The Covid-19 pandemic caused overall foreign direct investment (FDI) project numbers to decline by 17.4% in 2020, when compared with 2019 figures. Most sectors were negatively impacted by the virus, and the film-making industry followed the trend. FDI in film-making includes investments in motion picture and television programming, broadcasting, distribution and production.

Film-making and TV production is seen as a key tool for both investment promotion and the exertion of soft power. For example, the growing popularity of Turkish and South Korean entertainment programmes has resulted in increased interest in the culture, music, fashion, consumer goods and food of these countries. It has also boosted inbound tourist flows. In addition, greenfield investments in new production studios can play a key role in a city’s regeneration and boost investments in areas related to real estate, services and tourism.

However, the Covid-19 pandemic has slowed down the growth of the film-making sector. When it comes to greenfield FDI projects in the motion picture industry, our FDI Projects Database shows that there were 61 projects in 2020 – the year the pandemic was declared – down from 85 the year before, a 28% drop.

Out of 146 film-making FDI projects between 2019 and 2020, the majority (88%) were new projects and the rest were expansions.

What are the leading destinations for FDI in film-making?

Western Europe was the leading region when it came to attracting FDI projects in film-making across 2019 and 2020, with 49% of all projects announced or opened globally over this period.

Asia-Pacific and North America were also popular destinations, representing 14% and 13% of the projects, respectively. Asia-Pacific was the only region to record an increase in FDI projects during this period, attracting 11 projects in 2020, up from 10 in 2019.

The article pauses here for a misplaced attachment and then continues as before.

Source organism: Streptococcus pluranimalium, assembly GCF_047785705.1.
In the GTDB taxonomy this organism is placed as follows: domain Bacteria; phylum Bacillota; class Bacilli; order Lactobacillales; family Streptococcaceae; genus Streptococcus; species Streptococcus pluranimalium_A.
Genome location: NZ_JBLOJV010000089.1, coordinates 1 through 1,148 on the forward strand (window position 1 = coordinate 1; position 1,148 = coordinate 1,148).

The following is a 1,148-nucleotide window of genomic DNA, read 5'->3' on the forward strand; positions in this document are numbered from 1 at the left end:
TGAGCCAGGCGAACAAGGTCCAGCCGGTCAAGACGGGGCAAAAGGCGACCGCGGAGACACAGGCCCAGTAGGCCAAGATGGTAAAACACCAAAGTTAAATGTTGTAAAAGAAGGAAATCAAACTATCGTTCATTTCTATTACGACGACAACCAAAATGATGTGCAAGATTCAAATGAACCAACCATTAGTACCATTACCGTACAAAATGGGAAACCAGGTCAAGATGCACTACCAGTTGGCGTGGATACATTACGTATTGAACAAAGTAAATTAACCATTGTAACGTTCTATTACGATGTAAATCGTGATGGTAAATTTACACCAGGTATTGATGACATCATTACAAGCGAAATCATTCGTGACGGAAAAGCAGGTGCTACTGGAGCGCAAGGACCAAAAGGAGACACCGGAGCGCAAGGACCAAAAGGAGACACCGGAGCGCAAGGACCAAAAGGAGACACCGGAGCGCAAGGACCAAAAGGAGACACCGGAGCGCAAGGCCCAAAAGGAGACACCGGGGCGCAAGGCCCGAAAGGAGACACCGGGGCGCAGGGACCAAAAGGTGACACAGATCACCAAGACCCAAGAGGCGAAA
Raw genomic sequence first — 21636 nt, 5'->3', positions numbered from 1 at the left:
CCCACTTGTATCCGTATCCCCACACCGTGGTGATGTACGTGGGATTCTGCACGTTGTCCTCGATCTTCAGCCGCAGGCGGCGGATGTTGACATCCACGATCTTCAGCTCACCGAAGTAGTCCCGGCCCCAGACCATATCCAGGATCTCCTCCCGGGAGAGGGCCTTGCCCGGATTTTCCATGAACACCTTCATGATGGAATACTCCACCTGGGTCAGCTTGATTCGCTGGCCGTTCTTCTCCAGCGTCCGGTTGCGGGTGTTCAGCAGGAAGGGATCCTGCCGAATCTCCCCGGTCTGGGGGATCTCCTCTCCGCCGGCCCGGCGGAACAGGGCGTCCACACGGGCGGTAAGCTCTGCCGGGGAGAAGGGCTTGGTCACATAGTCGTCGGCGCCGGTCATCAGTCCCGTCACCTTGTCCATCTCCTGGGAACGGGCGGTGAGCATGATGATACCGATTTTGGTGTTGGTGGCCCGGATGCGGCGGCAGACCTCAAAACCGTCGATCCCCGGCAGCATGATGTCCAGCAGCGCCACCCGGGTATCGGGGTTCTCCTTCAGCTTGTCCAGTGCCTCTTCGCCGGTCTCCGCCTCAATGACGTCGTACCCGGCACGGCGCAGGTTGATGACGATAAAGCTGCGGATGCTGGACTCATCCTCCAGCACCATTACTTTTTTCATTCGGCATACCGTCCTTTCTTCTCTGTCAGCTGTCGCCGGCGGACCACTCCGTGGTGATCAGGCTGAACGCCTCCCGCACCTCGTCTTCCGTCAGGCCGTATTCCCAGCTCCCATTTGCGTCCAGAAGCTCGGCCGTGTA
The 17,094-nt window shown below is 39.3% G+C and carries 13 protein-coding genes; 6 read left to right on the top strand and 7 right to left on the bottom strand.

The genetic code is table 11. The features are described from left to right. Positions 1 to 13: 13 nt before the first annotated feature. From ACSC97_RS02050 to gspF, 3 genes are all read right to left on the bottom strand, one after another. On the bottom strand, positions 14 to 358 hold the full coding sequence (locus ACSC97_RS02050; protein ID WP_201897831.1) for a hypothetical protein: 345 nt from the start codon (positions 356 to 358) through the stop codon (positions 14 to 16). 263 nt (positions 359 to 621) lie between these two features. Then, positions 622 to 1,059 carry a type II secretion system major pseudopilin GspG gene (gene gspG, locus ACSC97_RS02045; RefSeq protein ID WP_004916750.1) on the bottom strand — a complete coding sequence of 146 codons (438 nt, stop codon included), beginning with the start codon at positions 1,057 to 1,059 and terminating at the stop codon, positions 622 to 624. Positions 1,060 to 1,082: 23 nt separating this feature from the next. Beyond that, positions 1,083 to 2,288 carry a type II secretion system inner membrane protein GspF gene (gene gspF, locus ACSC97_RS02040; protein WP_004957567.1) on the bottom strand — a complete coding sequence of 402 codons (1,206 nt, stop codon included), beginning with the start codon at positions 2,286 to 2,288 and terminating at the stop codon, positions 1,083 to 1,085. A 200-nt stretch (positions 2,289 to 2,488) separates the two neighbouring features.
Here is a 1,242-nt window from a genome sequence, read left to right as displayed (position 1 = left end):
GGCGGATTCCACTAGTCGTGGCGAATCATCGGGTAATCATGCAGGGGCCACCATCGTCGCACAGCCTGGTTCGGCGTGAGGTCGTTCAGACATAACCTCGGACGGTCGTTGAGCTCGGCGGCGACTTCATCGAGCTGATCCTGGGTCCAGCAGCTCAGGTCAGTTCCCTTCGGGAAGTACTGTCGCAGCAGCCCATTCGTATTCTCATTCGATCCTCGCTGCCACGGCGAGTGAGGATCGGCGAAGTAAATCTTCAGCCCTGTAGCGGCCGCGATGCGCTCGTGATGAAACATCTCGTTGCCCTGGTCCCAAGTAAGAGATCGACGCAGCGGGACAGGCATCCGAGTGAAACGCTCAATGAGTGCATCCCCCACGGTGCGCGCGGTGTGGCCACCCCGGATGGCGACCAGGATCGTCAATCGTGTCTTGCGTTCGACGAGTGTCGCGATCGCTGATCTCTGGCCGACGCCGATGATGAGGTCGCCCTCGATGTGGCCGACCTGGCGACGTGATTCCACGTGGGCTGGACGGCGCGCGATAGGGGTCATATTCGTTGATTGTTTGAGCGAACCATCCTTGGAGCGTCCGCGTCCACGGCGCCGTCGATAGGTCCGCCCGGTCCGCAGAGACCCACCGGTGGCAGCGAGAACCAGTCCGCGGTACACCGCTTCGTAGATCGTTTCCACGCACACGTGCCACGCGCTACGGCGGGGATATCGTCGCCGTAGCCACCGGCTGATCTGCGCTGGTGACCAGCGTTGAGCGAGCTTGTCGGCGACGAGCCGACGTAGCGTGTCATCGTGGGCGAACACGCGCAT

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The UK ranked as the leading investment destination country for inbound film-making in this two-year period, with a total of 24 projects. The country saw most of its investments come from the US (17 projects).

US-based Big M Entertainment Pictures has opened a new office in the UK that will handle the bulk of the company’s marketing and distribution activities, not only in the UK, but also for the European and Indian markets. Also in 2020, Arts & Sciences, a US-based media and film production company, opened an office in London.

London was ranked first among UK cities in receiving investments in film-making, with a total of eight projects in 2019 and seven in 2020. Other cities that attracted projects during this two-year period include Leeds, Cardiff, Manchester, Edinburgh and Reading.

What are the top film-making FDI business functions?

Film-making FDI tended to focus on sales, administration and marketing in the 2019–20 period. Business and professional services was the second-largest function in terms of inbound projects.

Projects in contact centres went from zero in 2019 to two in 2020, and it was the only business function to record an increase in projects during this period.

Germany was the leading destination for sales, administration and marketing projects, while the US ranked as the top country for outbound projects across all business functions.

Where are the leading film-making investors located?

Our analysis shows that the US was also the leading source market for outbound film-making FDI in the 2019–20 period. Companies from the US invested in 54 projects, targeting domestic operations more than they did in any other country. A total of 17 projects were created in the UK, while projects have also been backed in Germany, Brazil, the Netherlands and Spain.

The UK ranked second for outbound film-making FDI projects, with a total of 19 projects over this period, followed by China and Turkey.

The UK and the US have been the clear winners when it comes to FDI in film-making across 2019 and 2020. Together, they represent 50% of the FDI outflows during this period and 26% of the FDI inflows in the film-making industry. Both countries experienced a drop in projects due to the outbreak of the pandemic; however, the sector looks in a good position to bounce back due to the demand for content from streaming providers such as Amazon Prime, Netflix, and Disney+.